Every day the partisan composition of the 118th Senate is predicted from the state polls. Here are the results. The top graph includes all states. The second graph includes only those states where one candidate has a lead of 5% or more (roughly the margin of error for state polls). Blue is for Democrats, red is for Republicans. January and February reflect the results of the 2016 election. As head-to-head polls of the ultimate candidates came in (which we only knew with hindsight), they replaced the 2016 election results. This graph counts only the senators; the role of the vice president is not considered. Also, the software happens to draw the red line first and then the blue line, so if the values are the same, the blue line covers the red line. This is just an artifact, but conveniently, with a 50-50 Senate the Democrats do have control due to the vice president.
Senate Including States Where the Candidates are Statistically Tied in 2022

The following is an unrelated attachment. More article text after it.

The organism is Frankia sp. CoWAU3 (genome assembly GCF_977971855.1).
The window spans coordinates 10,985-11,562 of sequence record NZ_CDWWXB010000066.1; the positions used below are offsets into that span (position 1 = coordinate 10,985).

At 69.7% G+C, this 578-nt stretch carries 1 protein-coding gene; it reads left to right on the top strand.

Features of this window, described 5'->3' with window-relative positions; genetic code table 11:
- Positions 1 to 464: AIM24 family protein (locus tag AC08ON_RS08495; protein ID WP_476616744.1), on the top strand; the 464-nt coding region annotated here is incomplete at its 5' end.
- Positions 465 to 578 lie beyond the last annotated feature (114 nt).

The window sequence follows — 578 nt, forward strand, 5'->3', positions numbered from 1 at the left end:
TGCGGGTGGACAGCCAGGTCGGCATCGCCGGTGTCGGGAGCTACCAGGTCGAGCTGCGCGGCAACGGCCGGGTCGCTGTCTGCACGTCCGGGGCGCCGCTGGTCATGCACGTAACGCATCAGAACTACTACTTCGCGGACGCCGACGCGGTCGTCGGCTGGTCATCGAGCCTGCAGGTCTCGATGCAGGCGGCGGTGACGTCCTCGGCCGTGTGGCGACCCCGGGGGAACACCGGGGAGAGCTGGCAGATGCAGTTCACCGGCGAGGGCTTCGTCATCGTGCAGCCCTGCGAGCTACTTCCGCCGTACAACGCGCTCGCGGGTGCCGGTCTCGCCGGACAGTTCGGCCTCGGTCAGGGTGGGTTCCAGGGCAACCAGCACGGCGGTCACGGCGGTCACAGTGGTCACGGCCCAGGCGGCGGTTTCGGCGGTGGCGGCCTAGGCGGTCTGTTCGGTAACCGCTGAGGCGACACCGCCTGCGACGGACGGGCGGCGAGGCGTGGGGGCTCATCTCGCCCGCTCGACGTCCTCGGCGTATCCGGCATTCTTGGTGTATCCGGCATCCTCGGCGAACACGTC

The graph above shows the Senate score for every day, counting, say, 46% to 45% as a win for the candidate with 46%, even though this is really a statistical tie. The gray vertical lines show the boundaries between the months.
Senate Excluding States Where the Candidates are Statistically Tied in 2022
The graph above shows the 2022 Senate races again but omits the "barely" states. The senate races only count in this graph if the candidate is ahead by 5% or more (roughly the margin of error). In other words, the states with white centers on the map, which are statistical ties, are omitted in the above graph.
For comparison purposes, here are the same graphs for 2016, the last time the Class 3 senators were up for reelection.